• Warm Reset Count

Clicking Events displays a list of events recorded in the log:

 

Clicking an event displays information about the event:

 

Critical Event Table

Event name Event ID Meaning Logging behavior

Start Log

8

First event in the log. Generated when logging is started.

 

End Log

9

Marks the end of the log. This provides the timestamp when the log is retrieved.

Note: This event is not written to the flash memory.

 

Max Event Number Reached

10

No free storage in the log for adding events.

  • New events are not logged

  • Count continues to be incremented

Replay Protection Infrastructure Failure 

16

A Replay Protection infrastructure failure was detected (e.g., loss of power to the real-time clock when anti-replay is RTC-based).

  • Logging is moved to Stopped state.

  • New events are not logged.

  • Counters are not incremented.

  • PSRID is changed.

  • Previous data is lost.

PSR Missing

17

The Intel PSR firmware fails to find one of the files used for storing the Intel PSR.

  • Logging is moved to Stopped state.

  • No new events are logged.

  • Counters are not incremented

  • PSRID is changed.

  • Previous event data is lost

PSR Invalid

18

Intel PSR is present but the Intel PSR firmware determined that the log’s integrity or replay protection has been compromised.

  • No new events are logged.

  • Counters are not incremented.

  • PSRID is changed.

  • Previous event data is lost.

PRTC Failure

19

PRTC (Protected Run-Time Clock) failure was detected. 

In this case, the platform’s real-time clock is reset.

Logging continues but new event time stamps may be inaccurate. See Time Stamp Structure and Calculation.

Intel CSME entered Recovery/Disabled/SKU Mismatch State

20

Intel CSME firmware has entered a state or condition where the Intel PSR cannot operate or is not recording. The event is recorded when normal operation resumes.

Logging continues.

Intel CSME Entered DAM State

21


Recording halted temporarily and platform moved to DAM (Delayed Authentication Mode) state. The platform is ready for debugging.

Logging continues.

Intel CSME Entered Unlock State

22


Intel CSME firmware has been unlocked for debugging. In this state, Intel PSR is not available and is not recording. When normal operation resumes. an event indicating that state is added and recording resumes.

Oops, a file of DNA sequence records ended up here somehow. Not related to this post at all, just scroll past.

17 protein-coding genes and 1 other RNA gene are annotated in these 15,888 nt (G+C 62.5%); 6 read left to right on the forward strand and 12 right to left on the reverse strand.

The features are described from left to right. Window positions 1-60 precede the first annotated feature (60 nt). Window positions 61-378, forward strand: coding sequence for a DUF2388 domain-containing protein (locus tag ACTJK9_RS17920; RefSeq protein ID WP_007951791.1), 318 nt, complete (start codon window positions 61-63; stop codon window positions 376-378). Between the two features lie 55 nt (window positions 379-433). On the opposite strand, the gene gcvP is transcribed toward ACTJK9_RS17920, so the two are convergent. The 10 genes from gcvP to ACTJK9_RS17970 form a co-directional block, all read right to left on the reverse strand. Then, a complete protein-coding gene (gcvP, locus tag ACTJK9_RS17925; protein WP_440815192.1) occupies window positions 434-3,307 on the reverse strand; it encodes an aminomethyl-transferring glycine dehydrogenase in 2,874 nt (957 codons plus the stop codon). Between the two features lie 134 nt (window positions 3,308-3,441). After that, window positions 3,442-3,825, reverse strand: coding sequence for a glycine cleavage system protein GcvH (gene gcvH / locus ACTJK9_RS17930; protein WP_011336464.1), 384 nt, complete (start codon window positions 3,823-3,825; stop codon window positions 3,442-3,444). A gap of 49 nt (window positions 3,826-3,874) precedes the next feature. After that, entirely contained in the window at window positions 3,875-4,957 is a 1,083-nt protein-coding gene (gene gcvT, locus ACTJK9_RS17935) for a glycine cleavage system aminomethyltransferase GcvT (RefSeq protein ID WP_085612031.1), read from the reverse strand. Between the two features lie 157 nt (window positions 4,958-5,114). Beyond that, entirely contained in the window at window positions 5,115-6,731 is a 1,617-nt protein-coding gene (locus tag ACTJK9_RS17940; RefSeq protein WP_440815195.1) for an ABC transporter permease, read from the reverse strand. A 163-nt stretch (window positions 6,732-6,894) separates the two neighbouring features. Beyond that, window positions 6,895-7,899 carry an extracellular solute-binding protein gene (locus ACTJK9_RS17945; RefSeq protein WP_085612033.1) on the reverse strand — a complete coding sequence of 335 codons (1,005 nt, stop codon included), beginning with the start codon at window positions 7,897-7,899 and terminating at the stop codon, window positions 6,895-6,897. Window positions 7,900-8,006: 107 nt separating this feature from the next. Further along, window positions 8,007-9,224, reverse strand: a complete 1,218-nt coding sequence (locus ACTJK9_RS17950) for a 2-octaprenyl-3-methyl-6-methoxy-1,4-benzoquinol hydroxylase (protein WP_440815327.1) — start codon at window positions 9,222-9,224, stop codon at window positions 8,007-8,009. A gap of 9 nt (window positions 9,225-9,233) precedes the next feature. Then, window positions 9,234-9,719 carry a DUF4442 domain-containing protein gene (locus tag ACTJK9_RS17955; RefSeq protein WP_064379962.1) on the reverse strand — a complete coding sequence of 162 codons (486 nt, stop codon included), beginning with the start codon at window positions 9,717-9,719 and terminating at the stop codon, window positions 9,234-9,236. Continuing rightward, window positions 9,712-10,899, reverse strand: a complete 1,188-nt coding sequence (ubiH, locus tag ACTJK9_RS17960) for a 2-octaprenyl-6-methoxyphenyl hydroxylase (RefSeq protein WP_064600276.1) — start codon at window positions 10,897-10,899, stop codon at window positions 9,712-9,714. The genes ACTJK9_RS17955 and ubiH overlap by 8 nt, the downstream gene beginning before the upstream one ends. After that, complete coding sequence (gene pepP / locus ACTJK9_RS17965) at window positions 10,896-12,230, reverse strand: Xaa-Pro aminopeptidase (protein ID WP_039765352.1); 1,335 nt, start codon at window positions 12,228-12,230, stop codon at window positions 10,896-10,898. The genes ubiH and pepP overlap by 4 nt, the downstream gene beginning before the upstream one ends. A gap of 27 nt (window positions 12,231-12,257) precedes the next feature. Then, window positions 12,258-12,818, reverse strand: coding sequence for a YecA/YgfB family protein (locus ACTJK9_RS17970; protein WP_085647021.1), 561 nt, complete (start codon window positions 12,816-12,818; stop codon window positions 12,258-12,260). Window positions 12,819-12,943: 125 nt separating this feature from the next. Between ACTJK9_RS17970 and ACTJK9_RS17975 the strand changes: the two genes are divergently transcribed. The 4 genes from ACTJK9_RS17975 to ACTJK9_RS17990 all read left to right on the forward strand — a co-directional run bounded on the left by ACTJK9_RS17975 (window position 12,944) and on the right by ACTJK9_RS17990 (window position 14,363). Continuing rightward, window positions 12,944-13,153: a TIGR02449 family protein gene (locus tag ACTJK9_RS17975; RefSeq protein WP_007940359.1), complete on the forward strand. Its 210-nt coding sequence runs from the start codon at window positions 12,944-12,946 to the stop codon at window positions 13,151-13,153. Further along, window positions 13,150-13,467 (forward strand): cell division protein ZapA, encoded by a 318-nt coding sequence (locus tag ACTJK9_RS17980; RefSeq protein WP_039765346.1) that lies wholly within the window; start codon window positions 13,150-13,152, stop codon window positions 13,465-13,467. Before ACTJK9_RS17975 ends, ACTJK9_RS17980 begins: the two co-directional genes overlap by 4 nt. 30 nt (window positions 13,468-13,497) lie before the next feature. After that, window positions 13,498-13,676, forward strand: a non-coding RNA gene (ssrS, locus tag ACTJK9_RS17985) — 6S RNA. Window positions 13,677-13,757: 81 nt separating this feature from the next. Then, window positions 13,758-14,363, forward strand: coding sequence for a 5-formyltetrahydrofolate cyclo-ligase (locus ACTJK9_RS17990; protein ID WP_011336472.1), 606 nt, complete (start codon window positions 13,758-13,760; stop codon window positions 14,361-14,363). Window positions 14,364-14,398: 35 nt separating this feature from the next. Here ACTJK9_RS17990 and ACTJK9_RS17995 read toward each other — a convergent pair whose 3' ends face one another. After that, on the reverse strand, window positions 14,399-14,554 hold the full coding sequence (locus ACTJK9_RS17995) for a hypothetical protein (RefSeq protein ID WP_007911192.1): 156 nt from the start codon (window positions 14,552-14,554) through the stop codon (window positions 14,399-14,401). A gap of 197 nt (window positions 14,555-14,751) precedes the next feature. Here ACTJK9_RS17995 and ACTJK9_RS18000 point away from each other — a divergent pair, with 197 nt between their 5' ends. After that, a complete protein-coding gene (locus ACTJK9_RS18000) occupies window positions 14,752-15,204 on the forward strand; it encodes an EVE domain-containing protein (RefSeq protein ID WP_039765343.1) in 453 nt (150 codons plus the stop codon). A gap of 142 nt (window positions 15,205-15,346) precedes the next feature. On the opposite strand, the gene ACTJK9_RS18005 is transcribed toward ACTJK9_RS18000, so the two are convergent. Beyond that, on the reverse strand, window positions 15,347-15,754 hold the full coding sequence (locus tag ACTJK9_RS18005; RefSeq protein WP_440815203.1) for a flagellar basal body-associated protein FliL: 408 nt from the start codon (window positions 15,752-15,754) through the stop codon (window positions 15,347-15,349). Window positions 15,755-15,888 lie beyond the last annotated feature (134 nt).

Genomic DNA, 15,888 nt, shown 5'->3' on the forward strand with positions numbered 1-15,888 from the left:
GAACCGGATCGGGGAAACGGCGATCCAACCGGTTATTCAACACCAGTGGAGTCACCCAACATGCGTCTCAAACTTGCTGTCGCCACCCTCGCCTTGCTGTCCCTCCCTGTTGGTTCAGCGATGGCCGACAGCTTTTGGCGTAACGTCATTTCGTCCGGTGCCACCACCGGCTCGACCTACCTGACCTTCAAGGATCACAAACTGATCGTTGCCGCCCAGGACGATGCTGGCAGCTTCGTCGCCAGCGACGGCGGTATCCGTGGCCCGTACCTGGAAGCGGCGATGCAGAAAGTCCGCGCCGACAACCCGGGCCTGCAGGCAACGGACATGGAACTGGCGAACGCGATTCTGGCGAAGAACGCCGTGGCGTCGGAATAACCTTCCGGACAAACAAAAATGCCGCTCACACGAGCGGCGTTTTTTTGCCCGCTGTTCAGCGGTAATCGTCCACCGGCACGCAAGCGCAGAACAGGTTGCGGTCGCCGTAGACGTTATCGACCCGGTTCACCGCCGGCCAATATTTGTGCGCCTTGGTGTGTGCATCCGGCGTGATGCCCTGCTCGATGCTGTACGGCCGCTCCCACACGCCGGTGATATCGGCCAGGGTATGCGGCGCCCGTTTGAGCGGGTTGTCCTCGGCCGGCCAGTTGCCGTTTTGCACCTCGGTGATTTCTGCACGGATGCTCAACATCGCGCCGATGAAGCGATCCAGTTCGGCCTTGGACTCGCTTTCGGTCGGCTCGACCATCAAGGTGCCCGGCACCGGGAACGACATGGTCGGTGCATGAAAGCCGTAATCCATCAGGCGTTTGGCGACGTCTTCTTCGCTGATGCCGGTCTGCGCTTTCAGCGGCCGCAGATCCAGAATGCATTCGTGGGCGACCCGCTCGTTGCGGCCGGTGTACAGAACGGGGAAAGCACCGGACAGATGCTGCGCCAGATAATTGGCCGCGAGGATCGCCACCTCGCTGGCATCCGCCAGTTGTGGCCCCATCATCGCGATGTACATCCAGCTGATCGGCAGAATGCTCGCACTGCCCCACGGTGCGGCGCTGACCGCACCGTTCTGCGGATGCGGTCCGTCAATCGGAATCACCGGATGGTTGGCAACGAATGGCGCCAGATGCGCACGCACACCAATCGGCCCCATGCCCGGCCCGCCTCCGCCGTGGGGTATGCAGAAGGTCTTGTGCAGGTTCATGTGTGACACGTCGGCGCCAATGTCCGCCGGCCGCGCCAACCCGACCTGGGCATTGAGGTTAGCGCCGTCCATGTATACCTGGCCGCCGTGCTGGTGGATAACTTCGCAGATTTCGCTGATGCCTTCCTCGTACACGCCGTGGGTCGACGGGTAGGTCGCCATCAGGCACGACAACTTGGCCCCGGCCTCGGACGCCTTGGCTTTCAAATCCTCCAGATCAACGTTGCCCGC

PSR_SVN_ INCREASE

23

The firmware's SVN  was incremented (via a TCB recovery) or the SVN of the Intel PSR process was incremented (via a firmware update that increased the SVN).

 

Chassis Intrusion

32

The computer case has been opened.

 

 

 

Time Stamp Structure and Calculation

The timestamp in the Intel PSR is displayed in UTC format: YYYY-MM-DDThh:mmZ. This applies to both the genesis record and the events.

Genesis record time: the number of seconds that have passed since 1.1.1970.

Event time: the number of seconds that have passed since the log was created.

To calculate the time that an event occurred, you add the event time to the genesis time.

If an event causes the Intel CSME clock to reset its time (e.g., removal of the PRTC coin battery), a PRTC Failure event with a timestamp of zero is added to the log. The timestamps of all subsequent events will show the number of seconds since the PRTC Failure event that caused the time loss (they will not display the date in YYYY-MM-DDThh:mmZ format).

Intel Platform Service Record Sample Output Example

The Intel PSR SDK includes a sample application (PlatformServiceRecord.exe) that demonstrates how to use the Intel PSR. The application includes the following functions:

  • Retrieving the Platform Service Record log status
  • Retrieving the Platform Service Record Log and verifying it
  • Parsing and displaying the Platform Service Record log blob
  • Saving the Platform Service Record to a file

For details on these options and others, and examples of running the sample application for various purposes, see the documentation included with the sample application.

Following is one example of the output that is generated when you run the sample application:

 

Download Sample Application